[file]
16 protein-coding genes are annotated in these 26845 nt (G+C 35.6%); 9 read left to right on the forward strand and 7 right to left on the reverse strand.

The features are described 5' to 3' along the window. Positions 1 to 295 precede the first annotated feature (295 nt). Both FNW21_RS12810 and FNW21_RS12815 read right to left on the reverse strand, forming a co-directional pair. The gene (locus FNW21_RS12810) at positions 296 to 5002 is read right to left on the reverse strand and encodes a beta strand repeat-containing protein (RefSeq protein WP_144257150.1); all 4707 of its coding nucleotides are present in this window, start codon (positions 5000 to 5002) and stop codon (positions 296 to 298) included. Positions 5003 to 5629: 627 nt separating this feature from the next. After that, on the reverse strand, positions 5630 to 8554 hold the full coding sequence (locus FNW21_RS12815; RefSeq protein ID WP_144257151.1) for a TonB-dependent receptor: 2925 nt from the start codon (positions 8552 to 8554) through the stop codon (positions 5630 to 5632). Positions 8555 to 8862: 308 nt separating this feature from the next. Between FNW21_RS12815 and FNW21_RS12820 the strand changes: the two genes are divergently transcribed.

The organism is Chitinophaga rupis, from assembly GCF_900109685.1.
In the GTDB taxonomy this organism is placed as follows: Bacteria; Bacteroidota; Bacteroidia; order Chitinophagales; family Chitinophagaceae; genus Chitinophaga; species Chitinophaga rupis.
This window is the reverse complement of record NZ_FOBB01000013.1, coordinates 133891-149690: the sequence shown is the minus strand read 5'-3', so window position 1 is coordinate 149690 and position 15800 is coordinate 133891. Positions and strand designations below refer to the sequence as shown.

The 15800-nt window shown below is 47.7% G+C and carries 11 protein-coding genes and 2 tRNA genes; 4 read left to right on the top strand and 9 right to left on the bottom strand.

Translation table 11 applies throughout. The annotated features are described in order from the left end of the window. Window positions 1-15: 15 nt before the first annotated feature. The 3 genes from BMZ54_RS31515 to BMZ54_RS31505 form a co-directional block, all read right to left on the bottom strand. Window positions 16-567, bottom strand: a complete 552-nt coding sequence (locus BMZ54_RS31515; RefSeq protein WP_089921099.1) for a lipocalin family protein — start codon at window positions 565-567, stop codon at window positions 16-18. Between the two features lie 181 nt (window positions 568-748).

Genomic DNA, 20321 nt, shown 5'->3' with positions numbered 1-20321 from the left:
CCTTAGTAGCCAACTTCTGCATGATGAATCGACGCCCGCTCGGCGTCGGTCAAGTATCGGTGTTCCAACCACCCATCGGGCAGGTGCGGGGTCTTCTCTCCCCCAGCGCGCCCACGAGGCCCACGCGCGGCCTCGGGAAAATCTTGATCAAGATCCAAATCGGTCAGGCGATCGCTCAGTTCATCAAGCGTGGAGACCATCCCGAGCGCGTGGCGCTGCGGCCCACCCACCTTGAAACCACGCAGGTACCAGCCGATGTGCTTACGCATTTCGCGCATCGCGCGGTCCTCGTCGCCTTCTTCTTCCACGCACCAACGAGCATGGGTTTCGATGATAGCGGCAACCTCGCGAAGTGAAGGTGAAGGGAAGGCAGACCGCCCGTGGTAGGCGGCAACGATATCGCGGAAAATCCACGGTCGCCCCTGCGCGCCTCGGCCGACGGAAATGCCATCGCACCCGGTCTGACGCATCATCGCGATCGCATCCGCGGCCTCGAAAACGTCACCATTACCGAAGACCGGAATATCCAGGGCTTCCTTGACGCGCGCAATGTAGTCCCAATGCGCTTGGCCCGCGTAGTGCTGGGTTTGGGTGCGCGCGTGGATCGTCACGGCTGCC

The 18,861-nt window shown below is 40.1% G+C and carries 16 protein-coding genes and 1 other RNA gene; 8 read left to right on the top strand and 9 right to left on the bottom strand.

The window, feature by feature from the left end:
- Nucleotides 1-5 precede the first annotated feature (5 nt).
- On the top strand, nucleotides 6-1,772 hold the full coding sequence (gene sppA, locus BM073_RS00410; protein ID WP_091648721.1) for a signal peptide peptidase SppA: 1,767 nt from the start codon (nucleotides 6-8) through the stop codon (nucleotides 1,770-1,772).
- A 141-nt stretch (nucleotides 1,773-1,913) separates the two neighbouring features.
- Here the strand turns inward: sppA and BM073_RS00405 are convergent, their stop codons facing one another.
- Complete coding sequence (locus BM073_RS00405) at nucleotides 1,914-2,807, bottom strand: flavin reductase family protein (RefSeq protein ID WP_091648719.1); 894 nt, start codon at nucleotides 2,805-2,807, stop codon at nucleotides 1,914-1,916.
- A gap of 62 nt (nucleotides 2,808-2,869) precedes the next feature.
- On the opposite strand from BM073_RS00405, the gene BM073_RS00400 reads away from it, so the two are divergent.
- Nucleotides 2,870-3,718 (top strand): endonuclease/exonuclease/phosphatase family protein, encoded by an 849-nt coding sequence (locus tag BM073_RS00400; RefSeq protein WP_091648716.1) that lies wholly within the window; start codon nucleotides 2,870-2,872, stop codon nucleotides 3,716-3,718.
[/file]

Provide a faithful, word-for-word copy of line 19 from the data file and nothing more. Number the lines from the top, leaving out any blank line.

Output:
- Nucleotides 2,870-3,718 (top strand): endonuclease/exonuclease/phosphatase family protein, encoded by an 849-nt coding sequence (locus tag BM073_RS00400; RefSeq protein WP_091648716.1) that lies wholly within the window; start codon nucleotides 2,870-2,872, stop codon nucleotides 3,716-3,718.